I’m a natural blonde. I’ve never been a redhead (except the one and only time I became a brunette just out of curiosity and my hair kind of started turning auburn). You wouldn’t be able to tell by how prone I am to sunburn, though. I’ve got just enough Norwegian in me that I can’t quite enjoy the sun.
Contrary to popular belief, North Dakota does get warm for a few months. It’s an extreme climate. In fact, I had a Facebook status a few weeks ago that I think summed it up perfectly: “North Dakota: One of the only places on earth where you can experience what both 111 degrees and -50 degrees feels like.” I’m not exaggerating. We’ve been battling a heat wave that just recently let up enough for us to enjoy some time outside.
But even on those rare days when it’s 75 or 80, breezy, and the mosquitoes actually aren’t gnawing at any bit of exposed flesh they can find, I can’t win. I had a coffee on the patio at Starbucks with Chris one afternoon for 25 minutes tops. I was under an umbrella in the shade. My shoulders still gleamed red afterward. So much so that mere acquaintances winced at them in empathetic pain and suggested aloe vera.
I think it’s just North Dakota. I think being confined indoors, seeking shelter from blizzards and frostbite nine or more months out of the year, deteriorates whatever endurance you may have had for the sun.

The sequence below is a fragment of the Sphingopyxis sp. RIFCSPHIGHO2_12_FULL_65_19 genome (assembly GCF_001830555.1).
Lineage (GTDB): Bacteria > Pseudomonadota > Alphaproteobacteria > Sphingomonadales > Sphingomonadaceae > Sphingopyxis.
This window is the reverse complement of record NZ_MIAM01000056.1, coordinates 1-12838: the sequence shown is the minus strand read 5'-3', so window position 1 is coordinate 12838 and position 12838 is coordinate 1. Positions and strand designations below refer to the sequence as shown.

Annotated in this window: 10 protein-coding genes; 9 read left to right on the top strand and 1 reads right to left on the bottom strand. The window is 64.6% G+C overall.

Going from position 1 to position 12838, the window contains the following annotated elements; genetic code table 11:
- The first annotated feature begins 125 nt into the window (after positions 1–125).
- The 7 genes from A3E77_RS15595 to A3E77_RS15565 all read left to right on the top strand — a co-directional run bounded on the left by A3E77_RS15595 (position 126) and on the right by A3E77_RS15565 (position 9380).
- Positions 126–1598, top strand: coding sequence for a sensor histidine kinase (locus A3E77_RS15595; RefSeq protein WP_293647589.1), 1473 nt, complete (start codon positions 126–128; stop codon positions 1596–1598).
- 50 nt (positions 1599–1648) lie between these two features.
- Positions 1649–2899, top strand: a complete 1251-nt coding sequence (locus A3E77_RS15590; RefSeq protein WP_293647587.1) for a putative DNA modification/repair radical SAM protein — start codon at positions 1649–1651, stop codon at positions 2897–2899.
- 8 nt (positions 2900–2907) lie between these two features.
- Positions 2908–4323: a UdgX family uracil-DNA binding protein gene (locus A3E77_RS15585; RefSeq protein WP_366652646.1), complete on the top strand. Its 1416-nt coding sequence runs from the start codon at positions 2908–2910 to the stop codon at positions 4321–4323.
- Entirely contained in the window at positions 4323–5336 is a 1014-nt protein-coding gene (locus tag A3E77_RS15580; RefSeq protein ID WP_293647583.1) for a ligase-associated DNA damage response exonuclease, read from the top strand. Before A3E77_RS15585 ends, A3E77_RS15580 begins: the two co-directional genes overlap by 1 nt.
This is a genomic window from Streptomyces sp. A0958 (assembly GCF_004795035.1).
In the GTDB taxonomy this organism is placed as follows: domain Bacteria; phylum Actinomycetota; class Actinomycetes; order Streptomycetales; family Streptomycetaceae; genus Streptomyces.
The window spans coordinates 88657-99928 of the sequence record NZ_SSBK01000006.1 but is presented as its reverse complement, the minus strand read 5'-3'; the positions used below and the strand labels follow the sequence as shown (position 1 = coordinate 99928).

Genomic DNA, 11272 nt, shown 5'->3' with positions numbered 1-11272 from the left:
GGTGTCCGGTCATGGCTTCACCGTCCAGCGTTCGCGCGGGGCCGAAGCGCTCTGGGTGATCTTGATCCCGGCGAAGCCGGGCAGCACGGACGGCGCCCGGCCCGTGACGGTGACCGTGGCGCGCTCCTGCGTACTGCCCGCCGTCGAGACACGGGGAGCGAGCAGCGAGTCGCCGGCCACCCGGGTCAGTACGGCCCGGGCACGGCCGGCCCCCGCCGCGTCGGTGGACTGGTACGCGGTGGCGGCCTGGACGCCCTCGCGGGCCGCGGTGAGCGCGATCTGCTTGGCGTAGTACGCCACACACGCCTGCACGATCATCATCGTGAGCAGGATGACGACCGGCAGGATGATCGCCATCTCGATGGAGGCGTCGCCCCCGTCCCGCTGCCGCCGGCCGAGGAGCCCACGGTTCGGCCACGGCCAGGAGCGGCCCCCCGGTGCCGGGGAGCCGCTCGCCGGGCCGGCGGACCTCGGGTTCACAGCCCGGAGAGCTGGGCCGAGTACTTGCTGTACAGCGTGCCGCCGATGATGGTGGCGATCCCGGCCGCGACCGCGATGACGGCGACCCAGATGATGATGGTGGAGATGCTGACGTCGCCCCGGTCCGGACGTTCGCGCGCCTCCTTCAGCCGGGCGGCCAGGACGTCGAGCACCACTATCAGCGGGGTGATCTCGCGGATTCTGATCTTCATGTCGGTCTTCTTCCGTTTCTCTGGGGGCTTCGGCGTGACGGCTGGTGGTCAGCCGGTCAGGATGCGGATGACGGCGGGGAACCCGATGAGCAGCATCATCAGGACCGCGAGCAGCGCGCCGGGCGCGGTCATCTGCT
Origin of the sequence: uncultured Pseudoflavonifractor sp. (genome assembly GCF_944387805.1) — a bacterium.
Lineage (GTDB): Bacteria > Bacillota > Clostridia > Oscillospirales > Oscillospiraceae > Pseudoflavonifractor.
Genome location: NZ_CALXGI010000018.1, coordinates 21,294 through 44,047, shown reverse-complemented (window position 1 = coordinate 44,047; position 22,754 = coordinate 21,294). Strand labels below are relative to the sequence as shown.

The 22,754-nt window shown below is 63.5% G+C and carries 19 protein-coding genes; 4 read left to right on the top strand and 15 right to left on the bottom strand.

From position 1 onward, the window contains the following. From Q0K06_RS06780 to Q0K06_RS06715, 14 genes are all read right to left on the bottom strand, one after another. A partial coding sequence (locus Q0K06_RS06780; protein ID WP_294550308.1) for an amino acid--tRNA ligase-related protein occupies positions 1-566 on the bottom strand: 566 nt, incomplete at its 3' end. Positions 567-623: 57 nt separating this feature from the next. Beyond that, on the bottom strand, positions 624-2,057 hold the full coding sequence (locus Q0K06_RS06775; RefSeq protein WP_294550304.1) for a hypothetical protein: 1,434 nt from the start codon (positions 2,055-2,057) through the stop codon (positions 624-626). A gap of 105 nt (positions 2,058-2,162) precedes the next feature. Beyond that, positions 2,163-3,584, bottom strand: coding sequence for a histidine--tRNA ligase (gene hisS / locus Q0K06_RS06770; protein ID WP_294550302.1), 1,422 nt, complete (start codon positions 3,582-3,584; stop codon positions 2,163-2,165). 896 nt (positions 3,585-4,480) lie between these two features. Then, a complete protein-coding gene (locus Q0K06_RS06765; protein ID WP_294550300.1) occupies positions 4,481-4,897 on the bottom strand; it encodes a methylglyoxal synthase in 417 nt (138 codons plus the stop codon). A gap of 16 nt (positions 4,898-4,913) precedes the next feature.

In fact, I have evidence of this.
Chris’s background is Italian. When my grandma saw a picture of him she commented, “Oh, he’s so dark!” For North Dakota, yes. His so-brown-it’s-almost-black hair and golden skin sticks out a little against all of the blonde-haired, blue-eyed Norwegians here. And, I admit, he’s naturally several shades darker than my general hue of purple. (My translucent skin usually gives way to my blood vessels underneath. Yummy.) But set Chris out in the sun for a couple of hours, and he bronzes up like a freshly-baked calzone.
Or, he used to. Now he has to worry a little about sunburn, a phenomenon he’d never experienced before spending a winter in North Dakota. Longing for warmer weather, he spent spring break in Malibu, California, his first year at UND. He came back with a peeling sunburn. Coincidence? I think not.
I’m finally taking a few days off from North Dakota living and heading east in two weeks, spending a few days in Pennsylvania, a few in Virginia, and a few days on the beach in Delaware. [I CAN’T WAIT.] I’m fully prepared to become Lobster-Kaitlin, as usual. Even when my initial burn has turned into my version of a “base tan,” I’m no match for a few days baking on the beach.
A lot of girls here, though, do achieve a bronzed-goddess glow. (Especially female athletes of winter sports — Have you ever watched a high school girls’ basketball game in North Dakota?) I’m jealous of them … and their perfect ankles. I think they achieve it from a combination of much more fortunate genes than those I was graced with and chronic fake-baking.
Even though my dad and grandma tan easily and burn little, I ended up with the crappy end of the gene pool in many areas: yucky toenails, fine hair, inability to tan, and the dreaded CANKLES. I do make a few trips to the tanning bed a year. (I know how bad it is. I only go a few times a year to acclimate my skin to ultraviolet rays in an attempt to avoid the inevitable melanoma-causing, molt-inducing sunburn that will confine me to a tub full of aloe vera lotion for a week.) Still, any tan I ever accumulate fades almost as quickly as I got it.
Sigh … the joys of a North Dakota summer. The only thing that’s worse is a North Dakota winter.
P.S. Just so someone else might have some entertainment out of my unpleasant situation, I’ll post a picture if I end up burned at the beach.